By Bob Duncan
Sometimes it is difficult to fit a sanding drum or rotary tool into a tight section of an intarsia or fretwork design. You can always hand-sand, but that’s often tedious and uncomfortable. The best tool to reach for is often a rasp, but the utility of traditional rasps is limited because, like the metal files they are related to, they cut only on the push stroke.
Enter the Kutzall Grit Hand Rasps. Kutzall has adapted their carbide-point bit technology and used it to create a set of grit hand rasps that cut on either a push or pull stroke. These tools, which come in a variety of shapes and grits, stand head and shoulders above traditional rasps, reaching areas many other tools will not.
I use the coarse-grit rasps to remove wood quickly. Like coarse-grit carbide-point bits, these rasps will leave scratches on the wood. You can remove them with the finer-grit rasps, which leave only fine scratches on the wood, especially if you shape with, rather than across, the grain.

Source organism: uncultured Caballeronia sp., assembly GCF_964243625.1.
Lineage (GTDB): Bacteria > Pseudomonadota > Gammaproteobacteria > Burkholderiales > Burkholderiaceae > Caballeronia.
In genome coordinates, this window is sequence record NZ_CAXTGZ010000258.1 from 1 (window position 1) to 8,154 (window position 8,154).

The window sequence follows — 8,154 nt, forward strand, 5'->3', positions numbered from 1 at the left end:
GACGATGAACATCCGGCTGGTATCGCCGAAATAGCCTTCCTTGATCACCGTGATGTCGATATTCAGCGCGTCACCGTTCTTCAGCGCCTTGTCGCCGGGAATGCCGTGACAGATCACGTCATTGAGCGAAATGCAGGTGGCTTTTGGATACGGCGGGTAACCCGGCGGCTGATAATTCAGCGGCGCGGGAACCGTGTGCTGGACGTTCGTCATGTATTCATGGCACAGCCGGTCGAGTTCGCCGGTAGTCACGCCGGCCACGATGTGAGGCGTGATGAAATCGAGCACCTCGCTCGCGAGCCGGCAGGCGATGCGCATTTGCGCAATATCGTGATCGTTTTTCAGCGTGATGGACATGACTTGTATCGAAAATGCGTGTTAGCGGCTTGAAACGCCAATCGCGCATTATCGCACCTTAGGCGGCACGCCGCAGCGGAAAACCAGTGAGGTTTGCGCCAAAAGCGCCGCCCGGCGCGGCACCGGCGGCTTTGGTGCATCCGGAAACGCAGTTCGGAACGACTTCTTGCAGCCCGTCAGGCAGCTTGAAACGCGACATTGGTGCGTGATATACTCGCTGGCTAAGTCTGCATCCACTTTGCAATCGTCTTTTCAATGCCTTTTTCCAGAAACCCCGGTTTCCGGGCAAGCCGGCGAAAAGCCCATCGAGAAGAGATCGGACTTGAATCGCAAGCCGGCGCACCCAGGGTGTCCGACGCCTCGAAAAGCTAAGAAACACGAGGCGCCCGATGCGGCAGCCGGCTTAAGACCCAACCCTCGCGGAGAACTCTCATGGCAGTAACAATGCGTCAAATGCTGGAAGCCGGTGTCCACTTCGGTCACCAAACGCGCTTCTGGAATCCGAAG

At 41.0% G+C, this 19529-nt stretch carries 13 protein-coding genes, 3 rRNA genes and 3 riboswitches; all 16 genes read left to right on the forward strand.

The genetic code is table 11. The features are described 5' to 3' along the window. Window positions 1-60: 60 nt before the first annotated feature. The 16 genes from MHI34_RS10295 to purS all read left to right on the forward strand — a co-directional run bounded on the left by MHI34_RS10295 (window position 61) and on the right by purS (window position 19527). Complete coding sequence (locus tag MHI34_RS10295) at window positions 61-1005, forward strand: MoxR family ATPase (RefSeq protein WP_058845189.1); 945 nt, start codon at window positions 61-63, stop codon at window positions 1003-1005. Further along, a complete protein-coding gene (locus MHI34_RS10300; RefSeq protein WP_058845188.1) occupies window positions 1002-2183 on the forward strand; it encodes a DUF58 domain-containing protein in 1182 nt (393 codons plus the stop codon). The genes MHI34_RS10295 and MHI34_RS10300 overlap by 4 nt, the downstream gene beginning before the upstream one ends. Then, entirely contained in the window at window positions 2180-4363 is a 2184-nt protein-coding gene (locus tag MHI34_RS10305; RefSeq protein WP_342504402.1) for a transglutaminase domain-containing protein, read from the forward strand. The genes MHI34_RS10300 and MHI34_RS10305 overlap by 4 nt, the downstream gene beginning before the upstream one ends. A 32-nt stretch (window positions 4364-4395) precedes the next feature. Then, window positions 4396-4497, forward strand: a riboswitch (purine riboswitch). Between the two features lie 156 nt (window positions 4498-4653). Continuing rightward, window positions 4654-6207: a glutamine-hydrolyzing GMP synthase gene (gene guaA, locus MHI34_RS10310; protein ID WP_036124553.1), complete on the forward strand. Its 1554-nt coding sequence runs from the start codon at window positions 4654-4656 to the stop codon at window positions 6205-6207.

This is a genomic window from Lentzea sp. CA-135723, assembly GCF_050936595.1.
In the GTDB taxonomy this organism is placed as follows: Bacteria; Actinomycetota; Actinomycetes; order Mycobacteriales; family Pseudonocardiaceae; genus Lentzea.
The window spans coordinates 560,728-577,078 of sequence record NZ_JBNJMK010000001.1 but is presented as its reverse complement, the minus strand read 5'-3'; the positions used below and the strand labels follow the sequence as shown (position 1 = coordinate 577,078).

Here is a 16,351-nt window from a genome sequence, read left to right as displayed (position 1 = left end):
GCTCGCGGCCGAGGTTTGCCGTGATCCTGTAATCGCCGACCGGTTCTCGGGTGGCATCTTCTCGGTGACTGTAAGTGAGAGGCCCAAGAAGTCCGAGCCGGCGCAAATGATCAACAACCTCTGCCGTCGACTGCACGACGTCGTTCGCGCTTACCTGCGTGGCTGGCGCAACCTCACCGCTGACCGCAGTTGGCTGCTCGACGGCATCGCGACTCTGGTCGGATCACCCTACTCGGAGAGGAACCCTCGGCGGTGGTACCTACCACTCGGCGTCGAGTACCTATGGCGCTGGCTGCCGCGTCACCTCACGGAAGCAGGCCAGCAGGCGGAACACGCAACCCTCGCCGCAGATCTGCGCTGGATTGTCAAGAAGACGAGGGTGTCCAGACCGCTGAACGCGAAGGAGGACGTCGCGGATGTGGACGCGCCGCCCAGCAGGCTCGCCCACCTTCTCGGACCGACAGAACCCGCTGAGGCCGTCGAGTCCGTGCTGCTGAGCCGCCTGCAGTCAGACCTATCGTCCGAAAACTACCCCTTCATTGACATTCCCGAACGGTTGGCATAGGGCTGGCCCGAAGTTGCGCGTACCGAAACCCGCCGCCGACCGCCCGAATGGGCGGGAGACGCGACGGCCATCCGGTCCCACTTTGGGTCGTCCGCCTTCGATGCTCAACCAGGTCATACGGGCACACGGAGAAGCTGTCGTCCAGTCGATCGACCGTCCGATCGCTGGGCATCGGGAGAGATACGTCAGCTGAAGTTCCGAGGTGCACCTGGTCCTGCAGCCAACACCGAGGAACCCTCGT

I find the small fine-grit rasps excellent for straightening less-than-perfect fret cuts. You can use the more aggressive rasps to rough-shape intarsia pieces to reduce sanding, which is especially useful when you’re working with exotic wood that can generate noxious dust. They never need sharpening, and you can easily clean them with oven cleaner or a butane torch.
Kutzall Grit Hand Rasps range in price from $25 to $49, depending on the grit, shape, and size. For more information or to purchase, call 810-765-1000 or visit www.Kutzall.com.